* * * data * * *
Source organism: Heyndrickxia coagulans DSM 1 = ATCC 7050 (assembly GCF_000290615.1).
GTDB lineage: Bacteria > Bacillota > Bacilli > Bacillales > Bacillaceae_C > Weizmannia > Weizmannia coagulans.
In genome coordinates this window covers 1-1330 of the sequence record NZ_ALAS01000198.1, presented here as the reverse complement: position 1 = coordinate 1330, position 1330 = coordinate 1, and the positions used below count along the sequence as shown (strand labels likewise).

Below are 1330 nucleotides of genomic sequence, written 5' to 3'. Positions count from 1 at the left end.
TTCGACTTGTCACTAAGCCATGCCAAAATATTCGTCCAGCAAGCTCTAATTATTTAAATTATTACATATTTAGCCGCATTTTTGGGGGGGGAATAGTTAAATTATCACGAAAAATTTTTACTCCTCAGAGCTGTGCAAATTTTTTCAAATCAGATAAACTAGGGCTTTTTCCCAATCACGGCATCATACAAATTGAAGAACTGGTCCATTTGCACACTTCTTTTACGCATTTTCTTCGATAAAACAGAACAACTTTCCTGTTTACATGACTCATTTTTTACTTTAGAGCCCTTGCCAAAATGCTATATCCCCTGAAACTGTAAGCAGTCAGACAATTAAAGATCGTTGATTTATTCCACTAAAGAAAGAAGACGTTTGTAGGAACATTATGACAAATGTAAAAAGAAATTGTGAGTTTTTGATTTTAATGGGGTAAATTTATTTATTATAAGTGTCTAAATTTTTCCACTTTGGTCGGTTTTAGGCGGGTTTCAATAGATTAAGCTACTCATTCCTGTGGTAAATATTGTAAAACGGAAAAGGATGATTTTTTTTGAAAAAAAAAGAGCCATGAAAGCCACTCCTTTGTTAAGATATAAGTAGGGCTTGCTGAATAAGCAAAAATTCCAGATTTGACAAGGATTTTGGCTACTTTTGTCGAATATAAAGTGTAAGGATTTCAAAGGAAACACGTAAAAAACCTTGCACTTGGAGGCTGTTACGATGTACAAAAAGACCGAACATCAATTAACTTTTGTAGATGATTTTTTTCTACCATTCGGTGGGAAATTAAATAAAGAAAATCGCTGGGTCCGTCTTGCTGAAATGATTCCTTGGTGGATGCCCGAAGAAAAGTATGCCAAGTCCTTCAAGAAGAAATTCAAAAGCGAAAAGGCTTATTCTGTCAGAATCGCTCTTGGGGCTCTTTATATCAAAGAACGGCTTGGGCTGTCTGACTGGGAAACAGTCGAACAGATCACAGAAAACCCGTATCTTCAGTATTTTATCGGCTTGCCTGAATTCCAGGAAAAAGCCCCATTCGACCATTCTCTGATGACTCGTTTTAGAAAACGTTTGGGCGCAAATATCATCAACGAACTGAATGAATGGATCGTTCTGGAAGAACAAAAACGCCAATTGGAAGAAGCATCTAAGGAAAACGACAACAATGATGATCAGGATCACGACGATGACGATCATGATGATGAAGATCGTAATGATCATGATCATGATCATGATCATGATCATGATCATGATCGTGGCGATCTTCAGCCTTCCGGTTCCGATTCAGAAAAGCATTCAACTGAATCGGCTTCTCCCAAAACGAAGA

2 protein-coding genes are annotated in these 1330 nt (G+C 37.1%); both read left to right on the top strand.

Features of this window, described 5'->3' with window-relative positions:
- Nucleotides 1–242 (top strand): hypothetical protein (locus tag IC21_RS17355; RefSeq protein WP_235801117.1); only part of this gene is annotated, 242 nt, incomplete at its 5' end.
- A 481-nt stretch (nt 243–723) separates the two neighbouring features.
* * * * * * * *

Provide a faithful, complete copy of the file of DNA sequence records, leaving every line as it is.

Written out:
Source organism: Heyndrickxia coagulans DSM 1 = ATCC 7050 (assembly GCF_000290615.1).
GTDB lineage: Bacteria > Bacillota > Bacilli > Bacillales > Bacillaceae_C > Weizmannia > Weizmannia coagulans.
In genome coordinates this window covers 1-1330 of the sequence record NZ_ALAS01000198.1, presented here as the reverse complement: position 1 = coordinate 1330, position 1330 = coordinate 1, and the positions used below count along the sequence as shown (strand labels likewise).

Below are 1330 nucleotides of genomic sequence, written 5' to 3'. Positions count from 1 at the left end.
TTCGACTTGTCACTAAGCCATGCCAAAATATTCGTCCAGCAAGCTCTAATTATTTAAATTATTACATATTTAGCCGCATTTTTGGGGGGGGAATAGTTAAATTATCACGAAAAATTTTTACTCCTCAGAGCTGTGCAAATTTTTTCAAATCAGATAAACTAGGGCTTTTTCCCAATCACGGCATCATACAAATTGAAGAACTGGTCCATTTGCACACTTCTTTTACGCATTTTCTTCGATAAAACAGAACAACTTTCCTGTTTACATGACTCATTTTTTACTTTAGAGCCCTTGCCAAAATGCTATATCCCCTGAAACTGTAAGCAGTCAGACAATTAAAGATCGTTGATTTATTCCACTAAAGAAAGAAGACGTTTGTAGGAACATTATGACAAATGTAAAAAGAAATTGTGAGTTTTTGATTTTAATGGGGTAAATTTATTTATTATAAGTGTCTAAATTTTTCCACTTTGGTCGGTTTTAGGCGGGTTTCAATAGATTAAGCTACTCATTCCTGTGGTAAATATTGTAAAACGGAAAAGGATGATTTTTTTTGAAAAAAAAAGAGCCATGAAAGCCACTCCTTTGTTAAGATATAAGTAGGGCTTGCTGAATAAGCAAAAATTCCAGATTTGACAAGGATTTTGGCTACTTTTGTCGAATATAAAGTGTAAGGATTTCAAAGGAAACACGTAAAAAACCTTGCACTTGGAGGCTGTTACGATGTACAAAAAGACCGAACATCAATTAACTTTTGTAGATGATTTTTTTCTACCATTCGGTGGGAAATTAAATAAAGAAAATCGCTGGGTCCGTCTTGCTGAAATGATTCCTTGGTGGATGCCCGAAGAAAAGTATGCCAAGTCCTTCAAGAAGAAATTCAAAAGCGAAAAGGCTTATTCTGTCAGAATCGCTCTTGGGGCTCTTTATATCAAAGAACGGCTTGGGCTGTCTGACTGGGAAACAGTCGAACAGATCACAGAAAACCCGTATCTTCAGTATTTTATCGGCTTGCCTGAATTCCAGGAAAAAGCCCCATTCGACCATTCTCTGATGACTCGTTTTAGAAAACGTTTGGGCGCAAATATCATCAACGAACTGAATGAATGGATCGTTCTGGAAGAACAAAAACGCCAATTGGAAGAAGCATCTAAGGAAAACGACAACAATGATGATCAGGATCACGACGATGACGATCATGATGATGAAGATCGTAATGATCATGATCATGATCATGATCATGATCATGATCATGATCGTGGCGATCTTCAGCCTTCCGGTTCCGATTCAGAAAAGCATTCAACTGAATCGGCTTCTCCCAAAACGAAGA

2 protein-coding genes are annotated in these 1330 nt (G+C 37.1%); both read left to right on the top strand.

Features of this window, described 5'->3' with window-relative positions:
- Nucleotides 1–242 (top strand): hypothetical protein (locus tag IC21_RS17355; RefSeq protein WP_235801117.1); only part of this gene is annotated, 242 nt, incomplete at its 5' end.
- A 481-nt stretch (nt 243–723) separates the two neighbouring features.